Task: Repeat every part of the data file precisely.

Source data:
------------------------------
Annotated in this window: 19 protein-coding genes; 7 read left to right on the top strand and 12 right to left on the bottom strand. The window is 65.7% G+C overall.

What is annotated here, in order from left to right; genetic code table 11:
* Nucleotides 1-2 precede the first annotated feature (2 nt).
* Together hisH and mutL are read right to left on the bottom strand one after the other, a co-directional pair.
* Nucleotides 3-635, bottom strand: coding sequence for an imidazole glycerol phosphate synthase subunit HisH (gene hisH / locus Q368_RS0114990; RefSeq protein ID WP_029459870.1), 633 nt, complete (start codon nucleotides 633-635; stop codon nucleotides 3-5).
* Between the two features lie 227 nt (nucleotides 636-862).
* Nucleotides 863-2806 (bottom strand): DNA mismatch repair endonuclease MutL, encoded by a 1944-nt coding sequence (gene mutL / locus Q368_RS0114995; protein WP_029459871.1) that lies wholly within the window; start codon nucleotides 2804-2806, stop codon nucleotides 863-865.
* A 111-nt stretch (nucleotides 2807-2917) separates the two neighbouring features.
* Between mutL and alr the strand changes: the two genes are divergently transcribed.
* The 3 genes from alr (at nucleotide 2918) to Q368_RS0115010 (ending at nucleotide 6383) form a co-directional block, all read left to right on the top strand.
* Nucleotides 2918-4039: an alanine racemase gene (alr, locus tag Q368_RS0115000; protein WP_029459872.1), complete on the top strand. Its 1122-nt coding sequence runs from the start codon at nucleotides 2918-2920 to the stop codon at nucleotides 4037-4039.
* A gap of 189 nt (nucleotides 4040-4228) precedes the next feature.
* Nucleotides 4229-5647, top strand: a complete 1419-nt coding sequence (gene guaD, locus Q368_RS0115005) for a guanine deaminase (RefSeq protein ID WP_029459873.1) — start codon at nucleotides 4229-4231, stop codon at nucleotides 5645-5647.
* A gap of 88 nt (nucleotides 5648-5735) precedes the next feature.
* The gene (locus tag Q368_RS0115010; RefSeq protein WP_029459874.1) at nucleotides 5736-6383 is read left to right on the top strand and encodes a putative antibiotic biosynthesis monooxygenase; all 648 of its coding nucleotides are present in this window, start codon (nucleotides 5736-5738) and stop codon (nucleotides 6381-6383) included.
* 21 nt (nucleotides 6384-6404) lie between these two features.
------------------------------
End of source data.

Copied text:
Annotated in this window: 19 protein-coding genes; 7 read left to right on the top strand and 12 right to left on the bottom strand. The window is 65.7% G+C overall.

What is annotated here, in order from left to right; genetic code table 11:
* Nucleotides 1-2 precede the first annotated feature (2 nt).
* Together hisH and mutL are read right to left on the bottom strand one after the other, a co-directional pair.
* Nucleotides 3-635, bottom strand: coding sequence for an imidazole glycerol phosphate synthase subunit HisH (gene hisH / locus Q368_RS0114990; RefSeq protein ID WP_029459870.1), 633 nt, complete (start codon nucleotides 633-635; stop codon nucleotides 3-5).
* Between the two features lie 227 nt (nucleotides 636-862).
* Nucleotides 863-2806 (bottom strand): DNA mismatch repair endonuclease MutL, encoded by a 1944-nt coding sequence (gene mutL / locus Q368_RS0114995; protein WP_029459871.1) that lies wholly within the window; start codon nucleotides 2804-2806, stop codon nucleotides 863-865.
* A 111-nt stretch (nucleotides 2807-2917) separates the two neighbouring features.
* Between mutL and alr the strand changes: the two genes are divergently transcribed.
* The 3 genes from alr (at nucleotide 2918) to Q368_RS0115010 (ending at nucleotide 6383) form a co-directional block, all read left to right on the top strand.
* Nucleotides 2918-4039: an alanine racemase gene (alr, locus tag Q368_RS0115000; protein WP_029459872.1), complete on the top strand. Its 1122-nt coding sequence runs from the start codon at nucleotides 2918-2920 to the stop codon at nucleotides 4037-4039.
* A gap of 189 nt (nucleotides 4040-4228) precedes the next feature.
* Nucleotides 4229-5647, top strand: a complete 1419-nt coding sequence (gene guaD, locus Q368_RS0115005) for a guanine deaminase (RefSeq protein ID WP_029459873.1) — start codon at nucleotides 4229-4231, stop codon at nucleotides 5645-5647.
* A gap of 88 nt (nucleotides 5648-5735) precedes the next feature.
* The gene (locus tag Q368_RS0115010; RefSeq protein WP_029459874.1) at nucleotides 5736-6383 is read left to right on the top strand and encodes a putative antibiotic biosynthesis monooxygenase; all 648 of its coding nucleotides are present in this window, start codon (nucleotides 5736-5738) and stop codon (nucleotides 6381-6383) included.
* 21 nt (nucleotides 6384-6404) lie between these two features.